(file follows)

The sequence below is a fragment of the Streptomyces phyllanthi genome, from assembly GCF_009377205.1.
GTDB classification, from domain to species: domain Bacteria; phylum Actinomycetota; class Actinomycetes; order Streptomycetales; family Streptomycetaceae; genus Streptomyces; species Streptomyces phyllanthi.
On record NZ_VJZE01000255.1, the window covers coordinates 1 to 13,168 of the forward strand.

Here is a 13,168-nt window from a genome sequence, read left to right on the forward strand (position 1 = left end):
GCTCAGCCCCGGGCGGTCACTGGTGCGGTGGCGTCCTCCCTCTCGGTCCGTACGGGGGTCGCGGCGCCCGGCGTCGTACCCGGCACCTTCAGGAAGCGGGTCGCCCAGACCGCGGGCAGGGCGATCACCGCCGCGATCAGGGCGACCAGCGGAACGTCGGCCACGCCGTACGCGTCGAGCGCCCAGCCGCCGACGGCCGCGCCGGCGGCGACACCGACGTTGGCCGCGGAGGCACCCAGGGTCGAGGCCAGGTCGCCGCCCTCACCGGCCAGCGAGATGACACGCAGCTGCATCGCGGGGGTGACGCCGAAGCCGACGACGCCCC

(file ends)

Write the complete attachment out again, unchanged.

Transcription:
The sequence below is a fragment of the Streptomyces phyllanthi genome, from assembly GCF_009377205.1.
GTDB classification, from domain to species: domain Bacteria; phylum Actinomycetota; class Actinomycetes; order Streptomycetales; family Streptomycetaceae; genus Streptomyces; species Streptomyces phyllanthi.
On record NZ_VJZE01000255.1, the window covers coordinates 1 to 13,168 of the forward strand.

Here is a 13,168-nt window from a genome sequence, read left to right on the forward strand (position 1 = left end):
GCTCAGCCCCGGGCGGTCACTGGTGCGGTGGCGTCCTCCCTCTCGGTCCGTACGGGGGTCGCGGCGCCCGGCGTCGTACCCGGCACCTTCAGGAAGCGGGTCGCCCAGACCGCGGGCAGGGCGATCACCGCCGCGATCAGGGCGACCAGCGGAACGTCGGCCACGCCGTACGCGTCGAGCGCCCAGCCGCCGACGGCCGCGCCGGCGGCGACACCGACGTTGGCCGCGGAGGCACCCAGGGTCGAGGCCAGGTCGCCGCCCTCACCGGCCAGCGAGATGACACGCAGCTGCATCGCGGGGGTGACGCCGAAGCCGACGACGCCCC